Any training that one can fit in, the better, be it on a treadmill, swimming pool, gym etc ........ and it does not all have to be about walking and hiking, just as sports people spend as much time in gyms as they training in their sport. However I am not sure that walking on a treadmill will replicate the conditions on a typical day in a way that will help choose the right bag. However it will help a huge amount for day 1 when you climb just under 1 KM and descent .5KM over 25 KMs on Day 1/ Day 2.

I would recommend taking your gear out for a two or three day training hike on an undulating trail, staying in hostals and or huts overnight. I would add a few extra KGs of gear and equipment so simulate how you might feel after say 5 days on the Camino when many pilgrims are likely to hit the Camino Wall and when they are at risk at developing a love hate relationship with their pack and discovering that their pack is not as perfect as they first thought ..... possibly a metaphor for life/marriage/love etc. Such an experiment over two weekends or so would also provide an ideal opportunity to discover how good your rain gear is, how warm your sleeping bag is in damp cold conditions, how your boots are in muddy conditions and whether walking with poles would have made life easier ......... how your body is in cold and wet conditions etc. I find that when I do this kind of training that when I then compete that I am at peace regardless of what turns out because I know I have done all I could have done to train for as many eventualities as possible.

I also use the Eagle Creek pack it bags; which I think are great as there is noting worse than rummaging around a pack getting snarled up in kit. I have one that stores my diary, maps, tennis ball (for massaging my feet), emergency blanket, first aid kit, spare laces, electrolytes, magic tape, spare batteries. I have a separate box for my electronics - garmins x 2, adaptors, HRM straps, USB dongles .......
 

Stellere

Active Member
Camino(s) past & future
March 2014 - con mi padre
#33
I carry a waist bag for my passport etc and my camera round my neck/arm (across my body) forward of my pack straps. I find that is OK as total weight and saves a little on my back
Re walking with your Dad check out the thread Walking with a Companion, you might have something to add as you are obviously already talking about it.
I read that thread with interest. I was actually a bit surprised by how anti-companion many threads on this forum seem to be. I love the idea of walking with my Dad, and I think that it will be a great experience for us! :)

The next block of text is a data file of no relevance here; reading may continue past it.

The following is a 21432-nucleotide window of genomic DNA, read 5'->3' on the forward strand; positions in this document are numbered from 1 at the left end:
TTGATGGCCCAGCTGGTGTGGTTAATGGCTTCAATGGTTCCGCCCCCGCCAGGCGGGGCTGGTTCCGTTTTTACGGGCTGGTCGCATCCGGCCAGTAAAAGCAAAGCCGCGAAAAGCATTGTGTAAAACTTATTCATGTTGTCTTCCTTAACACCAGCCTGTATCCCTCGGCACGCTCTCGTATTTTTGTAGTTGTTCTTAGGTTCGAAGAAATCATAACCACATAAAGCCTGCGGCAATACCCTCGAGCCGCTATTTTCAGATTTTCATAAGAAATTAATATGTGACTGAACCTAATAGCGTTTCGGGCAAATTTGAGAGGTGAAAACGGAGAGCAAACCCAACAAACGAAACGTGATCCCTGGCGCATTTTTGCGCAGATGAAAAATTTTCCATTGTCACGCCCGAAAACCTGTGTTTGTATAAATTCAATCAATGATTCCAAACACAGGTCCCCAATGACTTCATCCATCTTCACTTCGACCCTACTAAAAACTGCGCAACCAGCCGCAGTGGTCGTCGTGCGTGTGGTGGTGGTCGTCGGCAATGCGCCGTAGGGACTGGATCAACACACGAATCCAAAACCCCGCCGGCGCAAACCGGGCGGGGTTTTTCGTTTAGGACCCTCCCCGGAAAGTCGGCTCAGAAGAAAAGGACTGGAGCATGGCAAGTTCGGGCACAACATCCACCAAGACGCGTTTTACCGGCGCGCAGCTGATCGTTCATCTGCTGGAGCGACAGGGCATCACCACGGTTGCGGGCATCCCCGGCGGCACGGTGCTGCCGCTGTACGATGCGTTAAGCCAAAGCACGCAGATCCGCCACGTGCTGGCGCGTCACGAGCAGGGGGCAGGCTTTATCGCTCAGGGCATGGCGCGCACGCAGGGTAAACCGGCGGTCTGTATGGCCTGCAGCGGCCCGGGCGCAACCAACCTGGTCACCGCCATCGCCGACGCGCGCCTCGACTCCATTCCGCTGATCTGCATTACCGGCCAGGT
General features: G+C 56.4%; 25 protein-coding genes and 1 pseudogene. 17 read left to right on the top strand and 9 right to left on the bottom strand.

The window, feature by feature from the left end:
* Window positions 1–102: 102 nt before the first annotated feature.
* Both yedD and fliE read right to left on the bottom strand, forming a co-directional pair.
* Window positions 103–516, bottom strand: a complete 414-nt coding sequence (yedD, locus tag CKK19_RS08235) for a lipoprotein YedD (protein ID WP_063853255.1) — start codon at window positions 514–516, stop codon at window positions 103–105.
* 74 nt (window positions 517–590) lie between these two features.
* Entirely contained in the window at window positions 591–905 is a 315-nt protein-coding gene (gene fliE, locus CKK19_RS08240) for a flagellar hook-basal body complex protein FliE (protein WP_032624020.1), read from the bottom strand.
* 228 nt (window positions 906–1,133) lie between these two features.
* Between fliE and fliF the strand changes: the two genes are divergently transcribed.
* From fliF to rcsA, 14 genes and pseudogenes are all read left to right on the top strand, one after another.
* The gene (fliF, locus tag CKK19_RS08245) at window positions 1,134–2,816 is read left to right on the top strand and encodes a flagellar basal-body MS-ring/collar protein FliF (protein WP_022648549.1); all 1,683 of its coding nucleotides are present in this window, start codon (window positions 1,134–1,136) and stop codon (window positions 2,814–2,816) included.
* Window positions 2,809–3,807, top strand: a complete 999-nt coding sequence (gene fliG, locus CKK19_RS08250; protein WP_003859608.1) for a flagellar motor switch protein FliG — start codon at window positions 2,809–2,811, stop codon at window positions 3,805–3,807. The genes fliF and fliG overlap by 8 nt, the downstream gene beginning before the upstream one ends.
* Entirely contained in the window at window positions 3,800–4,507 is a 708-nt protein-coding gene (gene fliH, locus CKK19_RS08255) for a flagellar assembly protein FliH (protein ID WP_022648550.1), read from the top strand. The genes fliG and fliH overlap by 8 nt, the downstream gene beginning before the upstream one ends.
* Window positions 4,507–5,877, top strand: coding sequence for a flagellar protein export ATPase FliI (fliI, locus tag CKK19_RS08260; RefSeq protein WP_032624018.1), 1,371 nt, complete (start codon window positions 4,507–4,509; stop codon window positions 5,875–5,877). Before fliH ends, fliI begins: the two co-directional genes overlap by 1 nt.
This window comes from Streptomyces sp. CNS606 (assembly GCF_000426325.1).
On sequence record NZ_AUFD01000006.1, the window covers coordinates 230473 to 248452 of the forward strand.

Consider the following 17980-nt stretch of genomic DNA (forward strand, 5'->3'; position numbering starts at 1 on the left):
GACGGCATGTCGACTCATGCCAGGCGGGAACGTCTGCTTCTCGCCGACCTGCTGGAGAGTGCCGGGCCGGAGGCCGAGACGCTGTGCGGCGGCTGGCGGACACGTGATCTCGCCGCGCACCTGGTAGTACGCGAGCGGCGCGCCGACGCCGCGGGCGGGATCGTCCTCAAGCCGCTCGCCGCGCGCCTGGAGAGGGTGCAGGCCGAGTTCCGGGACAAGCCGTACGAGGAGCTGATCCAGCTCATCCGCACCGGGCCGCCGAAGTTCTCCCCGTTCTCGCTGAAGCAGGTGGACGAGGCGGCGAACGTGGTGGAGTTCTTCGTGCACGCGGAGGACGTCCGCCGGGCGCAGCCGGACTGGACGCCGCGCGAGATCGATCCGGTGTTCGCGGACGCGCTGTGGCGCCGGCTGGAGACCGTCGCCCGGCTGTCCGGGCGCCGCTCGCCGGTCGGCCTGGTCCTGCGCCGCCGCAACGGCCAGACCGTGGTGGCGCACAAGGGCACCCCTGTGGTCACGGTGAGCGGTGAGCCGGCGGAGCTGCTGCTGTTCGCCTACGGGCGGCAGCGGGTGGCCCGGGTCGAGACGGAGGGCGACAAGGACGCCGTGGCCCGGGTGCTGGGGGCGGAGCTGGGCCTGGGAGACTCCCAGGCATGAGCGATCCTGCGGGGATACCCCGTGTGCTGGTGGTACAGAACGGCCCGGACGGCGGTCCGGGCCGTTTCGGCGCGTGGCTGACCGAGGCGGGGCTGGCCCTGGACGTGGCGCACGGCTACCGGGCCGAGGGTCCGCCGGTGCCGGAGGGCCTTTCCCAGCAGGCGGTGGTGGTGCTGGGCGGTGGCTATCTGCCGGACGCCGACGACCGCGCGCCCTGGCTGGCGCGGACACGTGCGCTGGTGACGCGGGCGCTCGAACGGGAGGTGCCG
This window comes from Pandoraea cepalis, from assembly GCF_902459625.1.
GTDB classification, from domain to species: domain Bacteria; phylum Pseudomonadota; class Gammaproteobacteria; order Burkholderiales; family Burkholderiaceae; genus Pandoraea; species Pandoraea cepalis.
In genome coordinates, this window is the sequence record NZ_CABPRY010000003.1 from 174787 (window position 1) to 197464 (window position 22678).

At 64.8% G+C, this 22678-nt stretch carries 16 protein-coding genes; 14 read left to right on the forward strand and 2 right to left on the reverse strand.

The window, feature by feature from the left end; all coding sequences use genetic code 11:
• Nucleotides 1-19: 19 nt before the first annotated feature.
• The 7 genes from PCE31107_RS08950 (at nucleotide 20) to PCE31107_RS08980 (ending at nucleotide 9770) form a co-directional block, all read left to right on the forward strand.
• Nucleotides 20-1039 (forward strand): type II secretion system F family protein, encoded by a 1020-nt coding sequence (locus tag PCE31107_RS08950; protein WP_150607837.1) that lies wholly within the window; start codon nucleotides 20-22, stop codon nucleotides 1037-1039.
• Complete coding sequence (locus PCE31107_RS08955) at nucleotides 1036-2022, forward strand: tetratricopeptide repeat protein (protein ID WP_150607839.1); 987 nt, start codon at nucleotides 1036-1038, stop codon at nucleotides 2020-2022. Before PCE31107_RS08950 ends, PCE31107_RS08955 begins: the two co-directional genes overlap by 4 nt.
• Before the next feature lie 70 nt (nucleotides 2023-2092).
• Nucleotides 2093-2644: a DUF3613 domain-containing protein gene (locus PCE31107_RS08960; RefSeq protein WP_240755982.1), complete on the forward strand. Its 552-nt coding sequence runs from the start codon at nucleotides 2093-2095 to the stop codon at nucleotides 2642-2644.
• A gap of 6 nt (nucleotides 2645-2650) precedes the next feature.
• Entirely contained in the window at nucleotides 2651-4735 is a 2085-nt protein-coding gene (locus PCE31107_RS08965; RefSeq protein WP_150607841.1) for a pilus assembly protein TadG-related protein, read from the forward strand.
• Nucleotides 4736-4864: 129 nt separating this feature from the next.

Stellere

Active Member
Camino(s) past & future
March 2014 - con mi padre
#34
I'm happier after I've eaten well, put my feet up and can read a good book:)
Love this! I'm trying to find the happy medium: not too much weight, but not a cranky cold pilgrim either. I like being warm, and I like words, so a notebook and an extra layer seem like reasonable compromises.
 

Stellere

Active Member
Camino(s) past & future
March 2014 - con mi padre
#35
One thing I've added after several caminos is a proper pack liner. All of my stuff sacks are mesh, so I feel the need to protect the contents of my pack. It's relatively inexpensive, and comes from MEC. (Reviews are positive). Have a wonderful camino!
http://www.mec.ca/product/5016-043/mec-pack-liner/
Thanks for the suggestion! My MEC budget is blown. (Ha!) But I saw some lightweight 20l dry sacks at Canadian Tire…maybe I'll take a look. That would protect everything nicely, and it would easily fit everything but my crocs and my down blanket (which is already in its own dry sack).
 

Stellere

Active Member
Camino(s) past & future
March 2014 - con mi padre
#36
I have yet to see a treadmill on the Camino ..... I think that would be a cool way to do the Camino and possibly a claim to some Camino record in the same way as people run marathons and ultra marathons on treadmills (I know a few World Record holders in this area). You have got me thinking .... thank you. That said I would not be surprised to find a travellator installed on say the hill leading up to Cruiz De Herro at some time in the near future, given the local authorities desire to increase tourist numbers!!!!

Any training that one can fit in, the better, be it on a treadmill, swimming pool, gym etc ........ and it does not all have to be about walking and hiking, just as sports people spend as much time in gyms as they training in their sport. However I am not sure that walking on a treadmill will replicate the conditions on a typical day in a way that will help choose the right bag. However it will help a huge amount for day 1 when you climb just under 1 KM and descent .5KM over 25 KMs on Day 1/ Day 2.
r now, I'll have